Her release word was “go”, so as soon as it was out of Trish’s mouth, Princess would bolt to the food bowl and begin to enjoy the food in a way any chef would be proud of – with reckless abandon.
Dog was taken care of, coffee was poured…time for concentrated work. One of the joys of working from home was the ability to accomplish much with little interruption. Except those generated in her own mind.
While it was a good idea to bring up the project she had been working so hard on all week, her mind shifted to what might have gone on last night which brought upon the quasi-blackout-slash-memory-loss which seems to have happened. She knew the feeling of drunk/hungover memory loss. There was no residual nausea or headache. So, she must have been sober when she arrived home. But there was no memory of where she had been.
Thinking backwards in time posed only more questions. She now remembered working yesterday. Finishing up around 4:45 and making a quick dinner while she hopped in the shower. There was somewhere to go…but where?
The blank spot was not uncommon to her. At times, her projections brought about blank spots, but usually they were a few moments in duration. Not an entire night. By the evidence in her kitchen, she ate some form of dinner at home. Her clothing from last night (that she was still wearing) indicated wherever she went, it was casual…extremely casual. Still nothing. She tried touching a few of the items from the kitchen sink which must have been from dinner to get a sense…any kind of shadow from them. Nothing.
Slightly frustrated, she grabbed a hair elastic and her cup of coffee and headed for her office. Once inside, she set the coffee on her desk and pulled her waist length red hair into a messy pony tail. As she sat in her desk chair, her face flushed and a vision erupted inside her head.
With the typical sepia color and transparent fog slightly obscuring some of the details, she saw her kitchen, the phone on the counter ringing. The caller ID is blurry. Hard to know who is calling. Short call, lots of nodding. Not much conversation, at least that could be heard. Dinner seems to be done…dishes are put in the sink for now – there is a sense of urgency. Princess is on the dog bed, cookies are given…and out the door to the car. Damn. That’s ALL? Nothing more comes through.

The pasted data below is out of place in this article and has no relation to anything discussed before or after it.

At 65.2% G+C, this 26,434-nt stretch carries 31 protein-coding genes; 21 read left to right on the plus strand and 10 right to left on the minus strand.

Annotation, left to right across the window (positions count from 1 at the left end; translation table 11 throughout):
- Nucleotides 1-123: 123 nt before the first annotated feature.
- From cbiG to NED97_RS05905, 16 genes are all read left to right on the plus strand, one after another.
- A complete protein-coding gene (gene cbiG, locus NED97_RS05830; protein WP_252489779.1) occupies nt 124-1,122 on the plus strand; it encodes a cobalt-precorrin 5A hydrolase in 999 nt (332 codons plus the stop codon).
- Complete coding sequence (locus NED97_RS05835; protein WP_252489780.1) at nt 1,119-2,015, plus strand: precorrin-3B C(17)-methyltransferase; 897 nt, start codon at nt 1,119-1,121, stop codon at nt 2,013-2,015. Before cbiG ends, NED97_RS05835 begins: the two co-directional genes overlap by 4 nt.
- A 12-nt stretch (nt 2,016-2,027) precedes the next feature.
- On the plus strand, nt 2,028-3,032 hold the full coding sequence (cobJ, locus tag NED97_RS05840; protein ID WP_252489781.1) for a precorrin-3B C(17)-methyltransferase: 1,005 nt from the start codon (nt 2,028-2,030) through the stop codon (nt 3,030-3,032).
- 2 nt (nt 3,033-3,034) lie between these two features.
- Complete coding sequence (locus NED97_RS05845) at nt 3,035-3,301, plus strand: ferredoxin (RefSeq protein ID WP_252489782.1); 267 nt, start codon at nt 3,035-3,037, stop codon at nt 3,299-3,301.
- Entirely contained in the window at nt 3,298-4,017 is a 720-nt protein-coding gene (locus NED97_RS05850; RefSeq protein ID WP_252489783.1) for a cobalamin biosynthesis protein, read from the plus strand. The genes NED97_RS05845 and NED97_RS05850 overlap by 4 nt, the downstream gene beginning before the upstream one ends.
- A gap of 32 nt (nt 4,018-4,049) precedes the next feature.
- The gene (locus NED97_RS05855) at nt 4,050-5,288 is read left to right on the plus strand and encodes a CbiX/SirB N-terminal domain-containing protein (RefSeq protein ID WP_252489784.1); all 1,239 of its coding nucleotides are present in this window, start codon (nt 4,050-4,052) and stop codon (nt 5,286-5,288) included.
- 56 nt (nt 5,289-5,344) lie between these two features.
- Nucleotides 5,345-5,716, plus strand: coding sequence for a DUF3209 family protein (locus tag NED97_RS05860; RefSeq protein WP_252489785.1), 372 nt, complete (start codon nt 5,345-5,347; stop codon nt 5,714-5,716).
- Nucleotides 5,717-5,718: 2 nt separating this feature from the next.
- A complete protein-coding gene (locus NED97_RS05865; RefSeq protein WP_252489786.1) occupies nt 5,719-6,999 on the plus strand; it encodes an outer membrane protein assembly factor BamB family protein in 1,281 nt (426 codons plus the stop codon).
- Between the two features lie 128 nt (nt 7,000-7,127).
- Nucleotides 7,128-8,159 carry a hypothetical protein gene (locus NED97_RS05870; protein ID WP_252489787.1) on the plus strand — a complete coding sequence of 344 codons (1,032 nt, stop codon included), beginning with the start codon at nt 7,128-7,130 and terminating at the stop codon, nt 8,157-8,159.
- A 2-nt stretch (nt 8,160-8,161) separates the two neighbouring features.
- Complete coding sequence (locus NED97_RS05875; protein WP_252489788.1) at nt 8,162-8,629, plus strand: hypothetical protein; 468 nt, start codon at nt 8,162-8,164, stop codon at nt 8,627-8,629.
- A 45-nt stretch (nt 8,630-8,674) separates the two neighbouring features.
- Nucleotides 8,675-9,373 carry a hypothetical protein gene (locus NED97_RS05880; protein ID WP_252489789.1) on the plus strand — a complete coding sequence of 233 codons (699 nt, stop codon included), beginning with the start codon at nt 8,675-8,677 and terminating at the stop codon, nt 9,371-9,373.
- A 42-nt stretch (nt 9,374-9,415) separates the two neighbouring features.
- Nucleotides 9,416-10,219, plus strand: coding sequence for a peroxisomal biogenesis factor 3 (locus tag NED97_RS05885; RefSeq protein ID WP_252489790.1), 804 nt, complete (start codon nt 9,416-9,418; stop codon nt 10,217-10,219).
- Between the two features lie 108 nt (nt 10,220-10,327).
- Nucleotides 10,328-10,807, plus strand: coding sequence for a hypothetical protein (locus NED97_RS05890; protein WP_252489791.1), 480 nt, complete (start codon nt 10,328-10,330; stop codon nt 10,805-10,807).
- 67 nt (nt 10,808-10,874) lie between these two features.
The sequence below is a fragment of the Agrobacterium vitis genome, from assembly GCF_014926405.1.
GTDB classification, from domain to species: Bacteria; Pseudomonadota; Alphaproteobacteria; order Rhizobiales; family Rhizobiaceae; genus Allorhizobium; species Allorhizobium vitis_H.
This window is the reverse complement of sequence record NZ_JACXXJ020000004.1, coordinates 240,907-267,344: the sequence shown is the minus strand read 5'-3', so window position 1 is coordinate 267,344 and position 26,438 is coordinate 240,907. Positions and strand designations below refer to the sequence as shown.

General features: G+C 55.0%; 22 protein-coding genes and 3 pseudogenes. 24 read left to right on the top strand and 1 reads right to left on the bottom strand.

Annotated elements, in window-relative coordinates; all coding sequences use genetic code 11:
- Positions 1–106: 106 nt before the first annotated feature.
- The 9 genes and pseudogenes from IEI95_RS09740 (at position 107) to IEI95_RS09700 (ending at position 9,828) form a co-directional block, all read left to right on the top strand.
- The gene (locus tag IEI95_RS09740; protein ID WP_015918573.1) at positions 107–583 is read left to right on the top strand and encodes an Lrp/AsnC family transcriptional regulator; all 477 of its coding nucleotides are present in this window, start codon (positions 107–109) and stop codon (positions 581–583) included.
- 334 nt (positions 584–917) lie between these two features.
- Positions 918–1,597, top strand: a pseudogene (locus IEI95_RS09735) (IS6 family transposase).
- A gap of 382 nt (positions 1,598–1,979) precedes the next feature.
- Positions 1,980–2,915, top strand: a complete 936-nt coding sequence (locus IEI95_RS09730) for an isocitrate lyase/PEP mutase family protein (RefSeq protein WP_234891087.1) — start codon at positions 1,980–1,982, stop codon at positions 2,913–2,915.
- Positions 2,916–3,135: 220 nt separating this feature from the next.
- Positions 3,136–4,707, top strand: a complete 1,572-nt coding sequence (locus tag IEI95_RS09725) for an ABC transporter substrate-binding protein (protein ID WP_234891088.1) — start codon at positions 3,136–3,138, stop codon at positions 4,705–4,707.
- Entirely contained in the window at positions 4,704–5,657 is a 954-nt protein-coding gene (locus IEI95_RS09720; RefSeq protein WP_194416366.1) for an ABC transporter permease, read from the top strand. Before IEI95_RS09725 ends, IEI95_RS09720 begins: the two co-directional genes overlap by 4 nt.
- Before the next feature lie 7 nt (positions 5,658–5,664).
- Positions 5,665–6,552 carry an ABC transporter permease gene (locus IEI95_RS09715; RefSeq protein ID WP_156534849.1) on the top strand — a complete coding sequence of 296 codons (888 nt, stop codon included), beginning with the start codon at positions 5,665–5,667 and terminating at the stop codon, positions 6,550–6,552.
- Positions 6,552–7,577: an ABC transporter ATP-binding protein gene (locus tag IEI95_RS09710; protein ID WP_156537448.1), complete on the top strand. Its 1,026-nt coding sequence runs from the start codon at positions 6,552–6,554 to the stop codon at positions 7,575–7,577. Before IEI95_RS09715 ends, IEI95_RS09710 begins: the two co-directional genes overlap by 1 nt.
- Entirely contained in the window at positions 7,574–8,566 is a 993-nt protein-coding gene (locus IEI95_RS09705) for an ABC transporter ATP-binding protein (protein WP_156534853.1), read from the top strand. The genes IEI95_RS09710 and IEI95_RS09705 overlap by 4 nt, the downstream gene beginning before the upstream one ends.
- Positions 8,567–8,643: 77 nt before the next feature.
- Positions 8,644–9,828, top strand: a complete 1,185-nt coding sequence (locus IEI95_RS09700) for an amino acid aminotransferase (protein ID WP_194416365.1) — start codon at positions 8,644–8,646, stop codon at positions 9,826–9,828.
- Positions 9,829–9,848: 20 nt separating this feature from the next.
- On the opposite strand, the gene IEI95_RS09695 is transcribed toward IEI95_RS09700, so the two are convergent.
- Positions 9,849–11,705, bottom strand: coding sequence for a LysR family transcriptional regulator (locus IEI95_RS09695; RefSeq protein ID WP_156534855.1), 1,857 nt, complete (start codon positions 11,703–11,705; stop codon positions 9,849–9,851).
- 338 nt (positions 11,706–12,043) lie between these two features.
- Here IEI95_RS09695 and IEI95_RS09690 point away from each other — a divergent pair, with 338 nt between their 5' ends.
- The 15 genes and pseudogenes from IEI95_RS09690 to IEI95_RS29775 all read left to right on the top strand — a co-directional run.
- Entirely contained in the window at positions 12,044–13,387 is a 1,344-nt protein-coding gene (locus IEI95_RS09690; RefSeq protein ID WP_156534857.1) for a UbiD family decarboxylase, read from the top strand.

She put her head on the desk and closed her eyes for a moment. An odd sensation hit her, as if someone was talking to her from the vision that had just ended…calling her name. It was a faintly familiar woman’s voice. “…Tricia…can you hear me?”
No one calls her Tricia anymore. Not since she moved to the Carolinas years ago. This was a voice from her past, but not a past she could put her finger on right this moment.
She felt the edge of the desk on her forehead, but she felt as if she were staring straight ahead into a fog bank…the gnarled limbs of live oaks all around the slim of a woman slightly older than she, hair glowingly blonde…and a peasant-like gauze shirt and skirt – pale colors, pale material but glowing hair. The woman was clearly talking to her, too. She couldn’t hear everything, but she did make out, “You will help, just as you promised, won’t you Tricia?”
For whatever reason, it seemed as if the woman were on the other side of the wall of her office, but yet in a completely different realm. The plea for Tricia to help shot through her body like a lightning bolt, sitting her upright and ending whatever remnant of a vision she might have been experiencing. Who *WAS* that? Why does she need help? What kind of help had I promised? When had I promised it?
The last thing Trish remembered was thinking, “I really have to get some work done…” and everything went black again.